There are ways that faculty could support their graduate students without spreading themselves too thin. Graduate students are aware that their advisors are also impacted by the pandemic. Faculty could begin by cutting their students some slack–this entails acknowledging student burnout and lowering expectations of productivity, as this pandemic has disrupted far too many lives. Although the pandemic is starting to wane, it is too early for us to revert back to business as usual—not that graduate student working conditions were great in the past. We must also keep in mind that we are not “all in this together,” as people do not enter the academy on a level playing field, and the pandemic has further exacerbated pre-existing inequities.

Faculty could begin by cutting their students some slack–this entails acknowledging student burnout and lowering expectations of productivity, as this pandemic has disrupted far too many lives.

Another issue faculty could take into consideration is re-envisioning their curricula and pedagogies. This goes beyond reducing the number of readings and assignments that one might initially have assigned, to rethinking how to teach, learn, and build community with students at this moment. Faculty leading virtual meetings and webinars that are open to both faculty and graduate students must ensure that their faculty colleagues do not talk over students or disregard inclusive communication norms because of their seniority.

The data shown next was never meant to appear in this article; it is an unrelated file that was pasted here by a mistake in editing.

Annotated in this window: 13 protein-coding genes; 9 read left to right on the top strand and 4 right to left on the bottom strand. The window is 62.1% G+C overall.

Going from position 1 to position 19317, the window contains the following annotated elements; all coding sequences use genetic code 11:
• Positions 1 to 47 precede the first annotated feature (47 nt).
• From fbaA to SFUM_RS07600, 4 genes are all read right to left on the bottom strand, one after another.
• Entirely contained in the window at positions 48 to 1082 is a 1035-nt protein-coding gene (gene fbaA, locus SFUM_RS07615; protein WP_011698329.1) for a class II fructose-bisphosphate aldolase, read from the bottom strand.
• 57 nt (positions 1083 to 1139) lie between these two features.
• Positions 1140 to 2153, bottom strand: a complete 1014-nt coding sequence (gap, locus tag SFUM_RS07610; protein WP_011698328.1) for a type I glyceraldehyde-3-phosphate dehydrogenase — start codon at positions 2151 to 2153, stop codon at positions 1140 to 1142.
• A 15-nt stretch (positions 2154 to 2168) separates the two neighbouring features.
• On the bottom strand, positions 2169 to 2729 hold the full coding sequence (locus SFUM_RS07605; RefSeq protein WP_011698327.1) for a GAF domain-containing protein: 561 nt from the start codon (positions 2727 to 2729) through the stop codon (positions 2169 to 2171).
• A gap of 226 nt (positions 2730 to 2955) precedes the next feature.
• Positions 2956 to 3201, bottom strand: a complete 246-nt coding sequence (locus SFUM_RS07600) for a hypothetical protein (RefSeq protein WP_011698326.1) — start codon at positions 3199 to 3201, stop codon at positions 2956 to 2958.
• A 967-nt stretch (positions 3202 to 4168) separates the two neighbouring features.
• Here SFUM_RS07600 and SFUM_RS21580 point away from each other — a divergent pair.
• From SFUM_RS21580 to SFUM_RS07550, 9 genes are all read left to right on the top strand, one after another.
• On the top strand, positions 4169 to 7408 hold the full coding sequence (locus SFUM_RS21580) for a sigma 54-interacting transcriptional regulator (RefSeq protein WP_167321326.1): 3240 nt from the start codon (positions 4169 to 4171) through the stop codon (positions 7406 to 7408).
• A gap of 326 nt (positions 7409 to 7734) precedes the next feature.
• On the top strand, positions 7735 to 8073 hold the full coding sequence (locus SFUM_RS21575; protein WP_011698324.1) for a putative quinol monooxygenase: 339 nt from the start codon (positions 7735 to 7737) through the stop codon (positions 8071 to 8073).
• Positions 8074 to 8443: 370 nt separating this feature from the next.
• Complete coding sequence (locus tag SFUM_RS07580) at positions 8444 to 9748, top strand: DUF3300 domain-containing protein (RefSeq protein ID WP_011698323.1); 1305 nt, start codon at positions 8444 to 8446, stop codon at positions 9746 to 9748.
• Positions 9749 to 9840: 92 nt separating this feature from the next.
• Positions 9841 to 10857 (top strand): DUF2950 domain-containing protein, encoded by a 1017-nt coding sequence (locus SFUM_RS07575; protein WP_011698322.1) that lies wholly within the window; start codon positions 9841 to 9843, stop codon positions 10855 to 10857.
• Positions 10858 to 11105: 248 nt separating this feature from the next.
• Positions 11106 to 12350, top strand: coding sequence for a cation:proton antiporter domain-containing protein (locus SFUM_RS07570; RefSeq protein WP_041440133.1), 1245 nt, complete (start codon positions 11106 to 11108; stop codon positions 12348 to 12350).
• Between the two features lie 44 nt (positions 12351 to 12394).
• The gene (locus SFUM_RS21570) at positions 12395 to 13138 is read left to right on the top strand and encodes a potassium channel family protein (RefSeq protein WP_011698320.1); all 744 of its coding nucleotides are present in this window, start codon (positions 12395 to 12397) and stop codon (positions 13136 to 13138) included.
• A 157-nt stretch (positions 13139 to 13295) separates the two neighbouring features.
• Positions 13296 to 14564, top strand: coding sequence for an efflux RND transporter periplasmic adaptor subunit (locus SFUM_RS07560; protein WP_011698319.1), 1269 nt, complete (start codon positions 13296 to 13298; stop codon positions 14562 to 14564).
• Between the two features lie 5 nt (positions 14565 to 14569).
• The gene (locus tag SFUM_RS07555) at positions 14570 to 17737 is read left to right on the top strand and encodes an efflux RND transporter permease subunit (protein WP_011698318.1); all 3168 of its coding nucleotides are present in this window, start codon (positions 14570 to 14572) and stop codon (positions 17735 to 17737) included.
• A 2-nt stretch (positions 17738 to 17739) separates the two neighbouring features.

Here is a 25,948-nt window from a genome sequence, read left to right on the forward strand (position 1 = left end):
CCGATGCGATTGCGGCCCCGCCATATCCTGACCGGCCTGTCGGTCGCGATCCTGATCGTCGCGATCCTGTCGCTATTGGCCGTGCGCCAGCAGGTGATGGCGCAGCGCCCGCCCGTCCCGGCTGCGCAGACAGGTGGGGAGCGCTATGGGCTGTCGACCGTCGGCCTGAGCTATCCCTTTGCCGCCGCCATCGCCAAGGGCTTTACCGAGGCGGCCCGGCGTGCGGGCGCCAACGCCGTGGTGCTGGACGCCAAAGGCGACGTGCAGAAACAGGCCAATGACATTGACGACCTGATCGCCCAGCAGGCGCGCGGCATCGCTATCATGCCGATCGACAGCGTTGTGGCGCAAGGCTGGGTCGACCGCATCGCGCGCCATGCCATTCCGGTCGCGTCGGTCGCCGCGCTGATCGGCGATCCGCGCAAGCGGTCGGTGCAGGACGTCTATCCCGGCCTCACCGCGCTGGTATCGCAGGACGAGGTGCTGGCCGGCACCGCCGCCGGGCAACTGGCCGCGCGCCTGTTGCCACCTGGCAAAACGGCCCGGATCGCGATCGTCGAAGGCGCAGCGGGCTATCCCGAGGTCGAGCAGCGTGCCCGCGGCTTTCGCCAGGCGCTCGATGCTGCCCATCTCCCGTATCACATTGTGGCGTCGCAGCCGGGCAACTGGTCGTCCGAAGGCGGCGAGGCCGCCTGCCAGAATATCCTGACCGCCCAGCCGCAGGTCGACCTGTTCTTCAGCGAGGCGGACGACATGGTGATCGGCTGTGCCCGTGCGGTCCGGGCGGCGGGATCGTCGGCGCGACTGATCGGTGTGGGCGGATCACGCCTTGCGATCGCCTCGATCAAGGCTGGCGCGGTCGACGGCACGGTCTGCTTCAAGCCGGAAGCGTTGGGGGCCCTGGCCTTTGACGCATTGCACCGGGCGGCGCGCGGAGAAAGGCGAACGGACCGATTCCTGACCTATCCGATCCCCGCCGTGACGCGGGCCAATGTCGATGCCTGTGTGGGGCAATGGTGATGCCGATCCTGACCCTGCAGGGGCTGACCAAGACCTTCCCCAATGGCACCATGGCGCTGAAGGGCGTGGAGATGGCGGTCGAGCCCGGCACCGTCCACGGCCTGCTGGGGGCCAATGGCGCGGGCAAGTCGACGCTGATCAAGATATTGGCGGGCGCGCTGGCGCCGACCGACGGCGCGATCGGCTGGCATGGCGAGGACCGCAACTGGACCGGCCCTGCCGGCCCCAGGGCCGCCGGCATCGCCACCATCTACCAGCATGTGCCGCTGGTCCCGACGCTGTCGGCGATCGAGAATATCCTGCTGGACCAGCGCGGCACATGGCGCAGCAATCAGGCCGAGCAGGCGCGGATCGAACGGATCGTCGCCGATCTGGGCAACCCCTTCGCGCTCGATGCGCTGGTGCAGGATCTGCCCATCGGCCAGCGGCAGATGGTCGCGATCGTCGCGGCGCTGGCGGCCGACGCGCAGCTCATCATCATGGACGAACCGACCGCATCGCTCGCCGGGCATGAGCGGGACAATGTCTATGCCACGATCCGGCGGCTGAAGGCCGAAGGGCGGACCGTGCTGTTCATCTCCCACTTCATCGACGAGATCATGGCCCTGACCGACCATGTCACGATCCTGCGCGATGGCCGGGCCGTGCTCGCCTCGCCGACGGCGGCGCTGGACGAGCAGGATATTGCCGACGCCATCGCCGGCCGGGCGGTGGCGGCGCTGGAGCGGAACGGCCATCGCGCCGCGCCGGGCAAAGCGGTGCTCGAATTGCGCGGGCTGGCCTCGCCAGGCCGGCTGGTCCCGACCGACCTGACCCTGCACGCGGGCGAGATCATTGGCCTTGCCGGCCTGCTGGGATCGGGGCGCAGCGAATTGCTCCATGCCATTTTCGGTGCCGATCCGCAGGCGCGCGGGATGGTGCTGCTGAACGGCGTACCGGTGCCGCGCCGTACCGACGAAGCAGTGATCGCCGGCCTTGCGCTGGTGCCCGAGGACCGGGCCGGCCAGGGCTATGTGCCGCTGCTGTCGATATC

Lastly, I call on faculty to not put the onus of pushing for these reforms on graduate students who for too long have been undervalued, overworked, and exploited in the academy.

I still hear stories of anthropologists who eventually abandoned their research topics following years of intensive fieldwork and commitment as they found themselves being bullied by more established scholars who ostracized them, exercised gatekeeping over them, and most detrimental of all, never cited them or cared to include them in their professionalized social circles. I am left wondering, Will there ever be a space for me in our discipline or the academy?


Bader Alfarhan

Bader Alfarhan is a doctoral student in anthropology at the University of California, Los Angeles.

Cite as

Alfarhan, Bader. 2021. “Networking During the Pandemic.” Anthropology News website, April 16, 2021.